New laws to penalise kerb crawling and prostitution were introduced in Northern Ireland on 2nd February 2009.
More laws in the name of youth protection and exploitation also come into effective.
The Sexual Offences (Northern Ireland) Order, which passed through parliament last year, brings legislation in the region into line with the rest of the UK.
The courts will now be able to impose harsher penalties for a range of sexual offences and new offences of kerb crawling and soliciting for prostitution have been placed on the statue book.
Criminal Injustice Minister Paul Goggins claimed the new framework was victim centred: The new legislation clearly sets out the parameters of acceptable sexual activity in a modern society and clearly states what the law will not tolerate. The
law puts victims first. They are designed to protect everyone - adults, as well as children and vulnerable people - from abuse and exploitation.
The new offences include :
Sexual activity involving a child under 13 can mean a maximum life sentence
Sexual activity with anyone under 16 means a maximum sentence of 14 years
Rape and other serious sexual assault means a maximum of life
Offences of familial sexual abuse, or where an adult is in a position of trust, will apply to young people up to 18
Offences involving abuse of young people in prostitution or pornography will likewise apply to those up to 18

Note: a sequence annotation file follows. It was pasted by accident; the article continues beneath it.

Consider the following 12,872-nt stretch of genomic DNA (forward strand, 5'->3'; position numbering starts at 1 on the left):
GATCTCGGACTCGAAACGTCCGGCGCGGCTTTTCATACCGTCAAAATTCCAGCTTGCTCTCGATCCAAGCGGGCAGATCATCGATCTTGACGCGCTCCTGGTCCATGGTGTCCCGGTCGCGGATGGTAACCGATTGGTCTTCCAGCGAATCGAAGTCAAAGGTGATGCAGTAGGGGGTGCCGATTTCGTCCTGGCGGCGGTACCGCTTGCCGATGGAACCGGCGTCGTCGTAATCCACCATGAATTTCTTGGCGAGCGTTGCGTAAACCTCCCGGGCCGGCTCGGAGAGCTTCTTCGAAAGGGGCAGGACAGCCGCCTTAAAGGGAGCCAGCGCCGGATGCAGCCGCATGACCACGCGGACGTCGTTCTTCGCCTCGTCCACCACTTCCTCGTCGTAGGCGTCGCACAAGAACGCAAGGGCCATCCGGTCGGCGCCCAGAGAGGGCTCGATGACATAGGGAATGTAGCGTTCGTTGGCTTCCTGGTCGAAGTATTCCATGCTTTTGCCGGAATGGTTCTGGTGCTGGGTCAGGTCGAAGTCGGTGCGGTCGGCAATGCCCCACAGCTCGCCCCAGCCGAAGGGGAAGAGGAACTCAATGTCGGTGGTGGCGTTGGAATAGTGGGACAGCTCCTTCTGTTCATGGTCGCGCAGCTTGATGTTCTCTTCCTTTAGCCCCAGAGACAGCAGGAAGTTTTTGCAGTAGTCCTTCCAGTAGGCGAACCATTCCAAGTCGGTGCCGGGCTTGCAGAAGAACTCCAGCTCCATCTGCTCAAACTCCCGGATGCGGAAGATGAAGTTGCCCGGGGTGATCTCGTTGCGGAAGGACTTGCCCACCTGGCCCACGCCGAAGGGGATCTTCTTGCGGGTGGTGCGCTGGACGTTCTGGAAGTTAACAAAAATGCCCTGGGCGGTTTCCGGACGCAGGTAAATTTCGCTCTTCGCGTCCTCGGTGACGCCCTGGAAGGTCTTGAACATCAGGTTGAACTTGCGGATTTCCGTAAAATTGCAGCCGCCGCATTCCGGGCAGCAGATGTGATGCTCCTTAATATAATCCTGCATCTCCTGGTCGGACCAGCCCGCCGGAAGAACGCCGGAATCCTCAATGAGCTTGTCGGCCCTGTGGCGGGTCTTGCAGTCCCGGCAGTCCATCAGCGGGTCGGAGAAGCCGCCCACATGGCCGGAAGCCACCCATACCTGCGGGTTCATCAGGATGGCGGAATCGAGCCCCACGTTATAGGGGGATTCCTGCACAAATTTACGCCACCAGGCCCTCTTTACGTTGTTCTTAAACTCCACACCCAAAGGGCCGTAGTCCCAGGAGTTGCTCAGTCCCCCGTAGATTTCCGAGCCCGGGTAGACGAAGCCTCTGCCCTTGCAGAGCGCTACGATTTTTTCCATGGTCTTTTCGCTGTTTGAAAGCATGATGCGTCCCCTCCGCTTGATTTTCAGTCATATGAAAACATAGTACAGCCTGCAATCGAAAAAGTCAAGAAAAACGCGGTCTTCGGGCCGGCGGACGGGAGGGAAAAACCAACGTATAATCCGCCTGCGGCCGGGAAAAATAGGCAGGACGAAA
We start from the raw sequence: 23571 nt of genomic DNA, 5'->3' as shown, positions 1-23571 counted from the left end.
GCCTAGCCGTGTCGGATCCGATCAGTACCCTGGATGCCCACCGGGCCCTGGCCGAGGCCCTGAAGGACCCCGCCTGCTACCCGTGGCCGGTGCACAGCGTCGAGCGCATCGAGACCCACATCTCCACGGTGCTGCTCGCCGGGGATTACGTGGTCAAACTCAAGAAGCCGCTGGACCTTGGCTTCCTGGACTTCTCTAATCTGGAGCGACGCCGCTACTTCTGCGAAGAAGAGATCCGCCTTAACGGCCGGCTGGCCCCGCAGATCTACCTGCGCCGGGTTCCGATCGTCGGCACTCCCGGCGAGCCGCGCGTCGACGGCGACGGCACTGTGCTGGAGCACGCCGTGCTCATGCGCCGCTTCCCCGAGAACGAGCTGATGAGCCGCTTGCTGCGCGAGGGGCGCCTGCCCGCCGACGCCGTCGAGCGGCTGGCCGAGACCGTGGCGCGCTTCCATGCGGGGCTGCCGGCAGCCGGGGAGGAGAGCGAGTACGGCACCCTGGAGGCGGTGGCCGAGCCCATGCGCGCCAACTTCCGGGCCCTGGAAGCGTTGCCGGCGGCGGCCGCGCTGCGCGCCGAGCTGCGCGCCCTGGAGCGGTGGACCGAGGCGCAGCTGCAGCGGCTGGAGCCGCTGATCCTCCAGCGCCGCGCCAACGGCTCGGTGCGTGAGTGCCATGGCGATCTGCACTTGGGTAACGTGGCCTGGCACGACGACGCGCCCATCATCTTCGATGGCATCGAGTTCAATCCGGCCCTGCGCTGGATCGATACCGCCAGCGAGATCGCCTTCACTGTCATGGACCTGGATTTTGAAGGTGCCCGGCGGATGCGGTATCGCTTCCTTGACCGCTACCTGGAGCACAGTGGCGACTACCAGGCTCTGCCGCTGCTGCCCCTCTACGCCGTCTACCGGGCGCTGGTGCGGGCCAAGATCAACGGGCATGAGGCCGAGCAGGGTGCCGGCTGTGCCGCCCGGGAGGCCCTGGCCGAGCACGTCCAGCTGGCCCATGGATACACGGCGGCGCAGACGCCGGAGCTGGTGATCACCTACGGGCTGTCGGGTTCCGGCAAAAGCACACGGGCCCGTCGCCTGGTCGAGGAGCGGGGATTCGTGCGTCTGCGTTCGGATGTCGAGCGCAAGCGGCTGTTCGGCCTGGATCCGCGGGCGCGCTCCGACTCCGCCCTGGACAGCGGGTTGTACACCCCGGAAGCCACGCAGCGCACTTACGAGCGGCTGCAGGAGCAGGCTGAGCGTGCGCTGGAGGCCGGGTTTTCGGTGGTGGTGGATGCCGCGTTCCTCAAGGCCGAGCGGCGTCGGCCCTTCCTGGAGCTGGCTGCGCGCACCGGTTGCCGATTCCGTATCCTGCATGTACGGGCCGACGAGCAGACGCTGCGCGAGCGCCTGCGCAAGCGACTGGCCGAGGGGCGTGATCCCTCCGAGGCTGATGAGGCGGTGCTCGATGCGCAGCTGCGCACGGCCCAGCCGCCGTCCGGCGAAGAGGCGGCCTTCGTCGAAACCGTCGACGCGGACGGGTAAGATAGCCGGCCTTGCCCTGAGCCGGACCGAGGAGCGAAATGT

Offences relating to making, taking and possessing indecent images of children will be extended to apply to children up to 18 instead of 16 as at present.
Goggins said: The Order also sets the age of consent at 16 - in line with the rest of the UK. This defines the age in law at which a criminal offence takes place even when consent is given.
The Policing and Crime Bill goes before the House of Commons Scrutiny Committee this week and will hear evidence for a month from Tuesday 26th January through to 26th February. The bill includes proposals to criminalise the demand for sex work by
creating a new offence of paying for sex with a prostitute who is controlled for gain, alongside changes to loitering offences, kerb-crawling offences and brothel closure orders.
The proposed measures threaten the safety and incomes of sex workers at a time when economic conditions are worsening. It is likely to make sex workers more, not less, vulnerable, making it more difficult for workers to denounce cases of
exploitation, abuse or assault at work.